Abortion in Portugal

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Results of the Portuguese abortion referendum, 2007 by district (Islands shown).

Abortion laws in Portugal were liberalized on April 10, 2007, allowing the procedure to be performed on-demand if a woman's pregnancy has not exceeded its tenth week.[1] There is a three-day waiting period for abortions.[2] President Aníbal Cavaco Silva ratified the law allowing abortion, recommending nevertheless that measures should be taken to ensure abortion is the last resort.[3] Despite the liberalization of the laws, in practice, many doctors refuse to perform abortions (which they are allowed to do under a conscientious objection clause) as Portugal remains a country where the Catholic tradition has a significant influence.[4] Abortions at later stages are allowed for specific reasons, such as risk to woman's health reasons, rape and other sexual crimes, or fetal malformation; with restrictions increasing gradually at 12, 16 and 24 weeks.[5] The law was signed into law after a February 2007 referendum approved of liberalizing the abortion laws.[6]

Before April 2007, abortion was regulated by Law 6/84 and Law 90/97, and was strongly restricted, allowed only for health reasons, rape and sexual crimes, and fetal malformation.[5] Although during that period the abortion laws in Portugal were relatively similar to those of neighboring Spain, in practice, the law was given a much stricter interpretation in Portugal than in Spain, and obtaining a legal abortion was quite difficult.[7] A previous referendum in June 1998 failed to liberalize the abortion law by a slim margin.[8]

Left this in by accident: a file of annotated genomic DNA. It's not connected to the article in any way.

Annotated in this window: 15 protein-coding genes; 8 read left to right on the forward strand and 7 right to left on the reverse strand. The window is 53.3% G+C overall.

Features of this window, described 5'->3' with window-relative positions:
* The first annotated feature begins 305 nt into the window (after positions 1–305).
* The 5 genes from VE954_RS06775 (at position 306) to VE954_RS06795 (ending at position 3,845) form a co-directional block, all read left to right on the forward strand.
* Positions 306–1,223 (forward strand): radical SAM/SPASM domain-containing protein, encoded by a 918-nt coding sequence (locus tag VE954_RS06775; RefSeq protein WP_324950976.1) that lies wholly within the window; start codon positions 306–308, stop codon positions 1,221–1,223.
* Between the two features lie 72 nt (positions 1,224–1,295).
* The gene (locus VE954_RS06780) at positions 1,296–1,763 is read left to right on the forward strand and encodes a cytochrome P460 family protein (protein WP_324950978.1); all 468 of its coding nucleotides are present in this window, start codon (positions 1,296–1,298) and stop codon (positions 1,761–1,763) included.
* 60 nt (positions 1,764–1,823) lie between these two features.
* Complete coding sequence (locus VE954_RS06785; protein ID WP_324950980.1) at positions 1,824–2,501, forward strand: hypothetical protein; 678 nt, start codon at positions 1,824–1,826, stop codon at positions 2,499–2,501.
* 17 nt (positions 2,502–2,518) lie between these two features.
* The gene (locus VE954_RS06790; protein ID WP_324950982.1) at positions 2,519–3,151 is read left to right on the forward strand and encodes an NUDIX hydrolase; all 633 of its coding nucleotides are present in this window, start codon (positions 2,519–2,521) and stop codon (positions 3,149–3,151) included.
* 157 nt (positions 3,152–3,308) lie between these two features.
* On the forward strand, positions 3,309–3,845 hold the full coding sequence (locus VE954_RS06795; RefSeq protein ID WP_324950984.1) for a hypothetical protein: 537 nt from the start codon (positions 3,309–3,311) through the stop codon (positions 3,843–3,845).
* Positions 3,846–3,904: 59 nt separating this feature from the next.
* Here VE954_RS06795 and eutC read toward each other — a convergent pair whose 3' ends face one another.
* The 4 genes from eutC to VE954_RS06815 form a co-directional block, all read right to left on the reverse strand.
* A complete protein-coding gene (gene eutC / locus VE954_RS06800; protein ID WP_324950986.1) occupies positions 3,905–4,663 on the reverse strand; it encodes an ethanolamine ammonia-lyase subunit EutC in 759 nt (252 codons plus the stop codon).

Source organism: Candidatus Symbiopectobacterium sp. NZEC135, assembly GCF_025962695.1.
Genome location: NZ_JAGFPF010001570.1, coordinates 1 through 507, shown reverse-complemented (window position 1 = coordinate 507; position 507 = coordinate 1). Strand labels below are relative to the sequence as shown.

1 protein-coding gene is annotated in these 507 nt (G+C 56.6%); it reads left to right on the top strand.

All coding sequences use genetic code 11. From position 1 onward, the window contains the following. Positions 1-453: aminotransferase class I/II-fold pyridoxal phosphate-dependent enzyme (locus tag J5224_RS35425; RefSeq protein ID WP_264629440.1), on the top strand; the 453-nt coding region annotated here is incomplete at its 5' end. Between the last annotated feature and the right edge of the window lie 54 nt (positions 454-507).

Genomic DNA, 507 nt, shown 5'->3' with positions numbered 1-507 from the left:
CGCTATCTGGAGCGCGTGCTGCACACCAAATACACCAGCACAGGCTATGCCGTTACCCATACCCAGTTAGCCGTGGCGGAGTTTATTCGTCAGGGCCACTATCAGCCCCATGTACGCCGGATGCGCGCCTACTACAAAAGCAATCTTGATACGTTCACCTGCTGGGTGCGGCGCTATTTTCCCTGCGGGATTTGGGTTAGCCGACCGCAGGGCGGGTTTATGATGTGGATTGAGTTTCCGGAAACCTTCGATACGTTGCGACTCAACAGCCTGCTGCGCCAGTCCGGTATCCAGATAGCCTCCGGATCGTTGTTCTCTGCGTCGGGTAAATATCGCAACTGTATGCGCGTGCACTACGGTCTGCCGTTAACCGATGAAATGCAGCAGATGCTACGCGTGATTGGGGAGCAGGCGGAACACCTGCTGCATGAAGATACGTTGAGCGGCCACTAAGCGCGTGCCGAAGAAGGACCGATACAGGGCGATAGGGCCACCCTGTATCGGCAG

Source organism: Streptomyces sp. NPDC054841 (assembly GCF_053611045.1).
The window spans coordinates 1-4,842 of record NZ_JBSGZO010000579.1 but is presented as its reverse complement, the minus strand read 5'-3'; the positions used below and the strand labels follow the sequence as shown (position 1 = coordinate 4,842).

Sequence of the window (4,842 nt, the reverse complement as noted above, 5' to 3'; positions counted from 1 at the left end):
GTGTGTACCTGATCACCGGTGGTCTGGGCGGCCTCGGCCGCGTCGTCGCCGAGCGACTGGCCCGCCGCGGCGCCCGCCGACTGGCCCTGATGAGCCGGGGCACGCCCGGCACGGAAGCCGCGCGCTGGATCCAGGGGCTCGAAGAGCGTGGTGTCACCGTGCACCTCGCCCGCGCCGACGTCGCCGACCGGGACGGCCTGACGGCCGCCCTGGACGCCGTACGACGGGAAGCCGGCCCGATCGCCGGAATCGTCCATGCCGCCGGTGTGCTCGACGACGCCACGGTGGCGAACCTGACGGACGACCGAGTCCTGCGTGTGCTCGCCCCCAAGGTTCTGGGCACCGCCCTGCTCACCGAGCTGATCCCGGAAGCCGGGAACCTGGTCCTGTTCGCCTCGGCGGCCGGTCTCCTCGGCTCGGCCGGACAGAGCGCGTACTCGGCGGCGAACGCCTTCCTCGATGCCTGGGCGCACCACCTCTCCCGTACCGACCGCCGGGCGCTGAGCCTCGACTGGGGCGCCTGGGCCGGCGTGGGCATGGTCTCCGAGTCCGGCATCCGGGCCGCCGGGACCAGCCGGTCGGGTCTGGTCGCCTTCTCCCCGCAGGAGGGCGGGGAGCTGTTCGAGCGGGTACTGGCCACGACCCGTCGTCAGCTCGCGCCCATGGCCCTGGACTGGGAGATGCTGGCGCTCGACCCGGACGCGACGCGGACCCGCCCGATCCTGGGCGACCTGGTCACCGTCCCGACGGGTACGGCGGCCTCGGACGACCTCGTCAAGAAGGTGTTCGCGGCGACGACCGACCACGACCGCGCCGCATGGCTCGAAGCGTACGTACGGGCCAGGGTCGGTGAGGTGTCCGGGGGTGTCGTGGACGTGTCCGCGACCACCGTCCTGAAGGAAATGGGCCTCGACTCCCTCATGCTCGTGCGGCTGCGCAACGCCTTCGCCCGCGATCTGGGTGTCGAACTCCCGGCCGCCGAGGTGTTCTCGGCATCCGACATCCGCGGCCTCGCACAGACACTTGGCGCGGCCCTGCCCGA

As of 2010, the abortion rate was 9.0 abortions per 1000 women aged 15–44 years.[9]

In February 2016, the Portuguese Parliament overrode Anibal Cavaco Silva's veto and officially reversed a law instituting mandatory counseling and medical payments for women seeking an abortion through the public health service which had been rushed through by the previous conservative government when it was already in recess before the elections of October 2015 and had no powers to enact any legislation.[10] The president signed the bill into law on 19 February 2016.[11][12]

References[edit]

  1. ^ RTE News: Portugal president approves new abortion law
  2. ^ USA Today: Portugal president OKs abortion law
  3. ^ http://news.bbc.co.uk/2/hi/europe/6541143.stm
  4. ^ http://www.wbez.org/episode-segments/2011-08-10/here-there-portugal-abortion-legal-many-doctors-refuse-perform-them-9005
  5. ^ a b http://www.spdc.pt/files/publicacoes/Pub_AbortionlegislationinEuropeIPPFEN_Feb2009.pdf
  6. ^ BBC News: Portugal will legalise abortion
  7. ^ Ana Maria Prata Amaral Pereira (2007). Women's Movements, the State, and the Struggle for Abortion Rights: Comparing Spain and Portugal in Times of Democratic Expansion (1974--1988). ProQuest. ISBN 978-0-549-11548-9.
  8. ^ Acto realizado em: 28 June 1998 «Concorda com a despenalização da interrupção voluntária da gravidez, se realizada, por opção da mulher, nas 10 primeiras semanas, em estabelecimento de saúde legalmente autorizado?» Archived December 19, 2009, at the Wayback Machine
  9. ^ "World Abortion Policies 2013". United Nations. 2013. Retrieved 3 March 2014.
  10. ^ http://abcnews.go.com/Health/wireStory/portugal-lawmakers-overturn-veto-gay-rights-abortion-law-36836277
  11. ^ "Cavaco promulgou adoção gay e alterações à lei do aborto". TSF Radio Noticias. 19 February 2016.
  12. ^ "Portuguese President Promulgates Gay Adoption Bill". The Perchy Bird. 20 February 2016.